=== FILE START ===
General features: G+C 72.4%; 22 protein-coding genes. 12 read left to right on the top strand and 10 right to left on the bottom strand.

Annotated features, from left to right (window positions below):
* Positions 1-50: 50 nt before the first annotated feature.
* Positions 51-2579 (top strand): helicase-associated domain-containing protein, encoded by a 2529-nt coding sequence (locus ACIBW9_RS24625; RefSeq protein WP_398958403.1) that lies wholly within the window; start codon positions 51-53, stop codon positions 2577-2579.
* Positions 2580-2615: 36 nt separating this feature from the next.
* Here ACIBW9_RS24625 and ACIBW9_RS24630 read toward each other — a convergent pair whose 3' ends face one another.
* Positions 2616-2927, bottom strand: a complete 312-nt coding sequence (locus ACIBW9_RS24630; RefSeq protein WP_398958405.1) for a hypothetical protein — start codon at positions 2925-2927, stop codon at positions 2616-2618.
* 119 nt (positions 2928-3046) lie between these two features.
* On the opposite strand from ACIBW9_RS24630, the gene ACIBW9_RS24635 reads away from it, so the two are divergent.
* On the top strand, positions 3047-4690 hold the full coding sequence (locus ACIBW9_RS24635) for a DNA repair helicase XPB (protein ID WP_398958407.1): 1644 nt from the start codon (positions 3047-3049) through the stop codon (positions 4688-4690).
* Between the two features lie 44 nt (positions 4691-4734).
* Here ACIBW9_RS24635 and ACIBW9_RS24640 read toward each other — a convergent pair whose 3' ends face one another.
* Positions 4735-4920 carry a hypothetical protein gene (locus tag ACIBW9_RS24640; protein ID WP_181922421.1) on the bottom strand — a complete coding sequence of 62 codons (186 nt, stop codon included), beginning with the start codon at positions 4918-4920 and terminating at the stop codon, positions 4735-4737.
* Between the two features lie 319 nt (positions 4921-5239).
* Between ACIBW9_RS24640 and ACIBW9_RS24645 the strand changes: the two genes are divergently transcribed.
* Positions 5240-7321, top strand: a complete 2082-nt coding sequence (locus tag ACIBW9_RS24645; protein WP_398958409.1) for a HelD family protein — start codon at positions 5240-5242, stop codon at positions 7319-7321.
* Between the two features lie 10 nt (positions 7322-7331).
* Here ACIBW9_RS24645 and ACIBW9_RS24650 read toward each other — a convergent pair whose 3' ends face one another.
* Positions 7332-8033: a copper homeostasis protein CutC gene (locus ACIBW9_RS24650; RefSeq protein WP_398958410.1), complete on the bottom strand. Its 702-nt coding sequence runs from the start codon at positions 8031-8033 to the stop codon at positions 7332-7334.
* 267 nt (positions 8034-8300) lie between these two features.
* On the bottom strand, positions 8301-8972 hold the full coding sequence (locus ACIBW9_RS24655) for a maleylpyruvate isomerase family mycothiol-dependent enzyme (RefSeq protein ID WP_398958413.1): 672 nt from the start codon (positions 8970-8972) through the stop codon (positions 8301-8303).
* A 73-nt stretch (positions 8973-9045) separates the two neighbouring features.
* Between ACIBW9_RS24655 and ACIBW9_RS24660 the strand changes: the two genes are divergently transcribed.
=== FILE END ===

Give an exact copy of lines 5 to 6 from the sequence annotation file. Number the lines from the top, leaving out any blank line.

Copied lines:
* Positions 2580-2615: 36 nt separating this feature from the next.
* Here ACIBW9_RS24625 and ACIBW9_RS24630 read toward each other — a convergent pair whose 3' ends face one another.